A recent study (S Feng, JC Bucuvalas, et al. Gastroenterol 2018; 155: 1838-51) found a high prevalence of chronic histologic injury even among highly selected long term liver transplant recipients with consistently normal liver biochemical tests. The authors were able to enroll 157 patients. In addition to histology, the authors examined gene expression/microarray transcriptional analysis, and immunohistochemical staining.
- Three clusters of patients were identified: interface activity (group 1, n=34), periportal/perivenular fibrosis without interface activity (group 2, n=45), and a group with neither (group 3, n=78).
- In this cohort, 96 (61%) had Ishak Fibrosis of Stage 0-1, 27 (17%) had Stage 2, 33 (21%) had Stage 3, and 1 (1%) had Stage 4-5.
- The authors identified a module of genes that regulate T-cell-mediated rejection that were associated with interface activity. Thus, interface activity in these patients connotes subclinical rejection, even in patients with consistently normal liver biochemistries.
What to do with this information:
“For patients whose biopsy samples harbor neither inflammation nor fibrosis, immunosuppression dose reduction may be reasonable…For patients, whose biopsy samples show fibrosis in the absence of inflammation, our data do not support any recommendations…for patients whose biopsy samples show interface hepatitis, our data indicate that dose reduction may be unwise. Although the intuitive response may be to escalate immunosuppression, data evidencing the benefit of this approach are lacking.”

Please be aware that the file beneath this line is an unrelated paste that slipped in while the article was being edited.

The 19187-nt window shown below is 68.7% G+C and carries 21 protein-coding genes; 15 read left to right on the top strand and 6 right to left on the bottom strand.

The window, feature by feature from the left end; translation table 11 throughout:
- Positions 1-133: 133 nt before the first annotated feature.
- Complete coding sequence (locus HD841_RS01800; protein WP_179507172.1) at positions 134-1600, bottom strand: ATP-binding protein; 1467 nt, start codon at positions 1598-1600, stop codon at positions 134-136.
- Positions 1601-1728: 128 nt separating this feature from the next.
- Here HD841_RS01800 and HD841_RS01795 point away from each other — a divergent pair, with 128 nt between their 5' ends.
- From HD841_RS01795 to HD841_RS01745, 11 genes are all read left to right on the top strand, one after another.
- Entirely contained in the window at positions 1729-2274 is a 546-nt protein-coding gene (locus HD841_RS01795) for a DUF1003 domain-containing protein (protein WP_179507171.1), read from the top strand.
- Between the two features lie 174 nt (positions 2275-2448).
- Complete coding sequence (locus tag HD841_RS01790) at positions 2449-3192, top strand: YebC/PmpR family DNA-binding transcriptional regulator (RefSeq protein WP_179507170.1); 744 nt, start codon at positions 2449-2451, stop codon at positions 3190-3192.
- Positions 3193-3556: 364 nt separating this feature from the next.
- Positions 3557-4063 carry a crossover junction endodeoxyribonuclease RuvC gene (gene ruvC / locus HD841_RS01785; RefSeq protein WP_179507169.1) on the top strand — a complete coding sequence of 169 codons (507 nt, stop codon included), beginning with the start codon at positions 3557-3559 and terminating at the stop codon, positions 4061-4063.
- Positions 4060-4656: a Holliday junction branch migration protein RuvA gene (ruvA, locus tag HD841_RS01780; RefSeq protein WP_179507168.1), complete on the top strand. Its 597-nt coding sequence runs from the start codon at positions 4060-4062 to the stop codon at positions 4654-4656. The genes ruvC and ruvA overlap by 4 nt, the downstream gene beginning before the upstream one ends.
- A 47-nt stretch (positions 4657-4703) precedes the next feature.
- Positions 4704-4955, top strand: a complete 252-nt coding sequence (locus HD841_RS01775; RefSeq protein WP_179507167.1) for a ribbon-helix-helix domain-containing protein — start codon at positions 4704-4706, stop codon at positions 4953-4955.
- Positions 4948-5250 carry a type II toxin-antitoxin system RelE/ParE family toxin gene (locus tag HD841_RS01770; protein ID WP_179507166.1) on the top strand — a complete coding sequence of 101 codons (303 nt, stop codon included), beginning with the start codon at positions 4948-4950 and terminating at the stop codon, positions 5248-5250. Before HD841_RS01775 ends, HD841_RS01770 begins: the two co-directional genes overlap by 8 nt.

My take: This study shows why a liver biopsy has been important prior to reducing immunosuppression (in liver transplantation and autoimmune hepatitis). My question is whether the authors could identify a gene signature/biomarker (like their gene module) that could be used as an alternative to a liver biopsy.
Related blog post:
View from Golden Gulch Trail, Death Valley
As there are about 14,000 women of reproductive age in the U.S. who have undergone liver transplantation (LT), data about the outcomes of pregnancy are important for counseling. A review and meta-analysis (Liver Transpl 2012; 18: 621-29) provides some information; going forward the National Transplantation Pregnancy Registry (NTPR) which was established in 1991 offers the promise of additional insight.
In the current review, Deshpande et al found 8 of 578 studies which met inclusion criteria; in total 450 pregnancies in 306 LT recipients were examined. While healthy live births were the most common outcome, there were several pertinent risks identified. The main concerns were development of preeclampsia, rejection/graft loss as well as the potential for birth defects. While miscarriage rates were similar to the general population (15.6% compared with 17.1%), the following were much higher:
- preeclampsia 21.9% vs. 3.8% in general population
- cesarean section delivery 44.6% vs. 31.9% in general population
- preterm birth 39.4% vs. 12.5% in general population
While rates of rejection and graft loss are not given for the entire cohort, specific study results were discussed. In one study, rates of acute rejection ranged from 2% to 8% and loss of graft within two years of pregnancy occurred in 6-11%.
Similar to rejection data, the data for birth defects was not uniformly reported. Specific study results were discussed and included several birth defects: 1 patient with total anomalous pulmonary venous return, 1 with pyloric stenosis, 2 with hypospadias, 1 with tracheoesophageal fistula, 1 with unilateral cystic kidney, and 2 with ventricular septal defects.
Liver transplant recipients can have successful pregnancies but should be considered high risk. Active reporting to established registries can give more accurate and up-to-date information.
Alive and well? 10 years after liver transplantation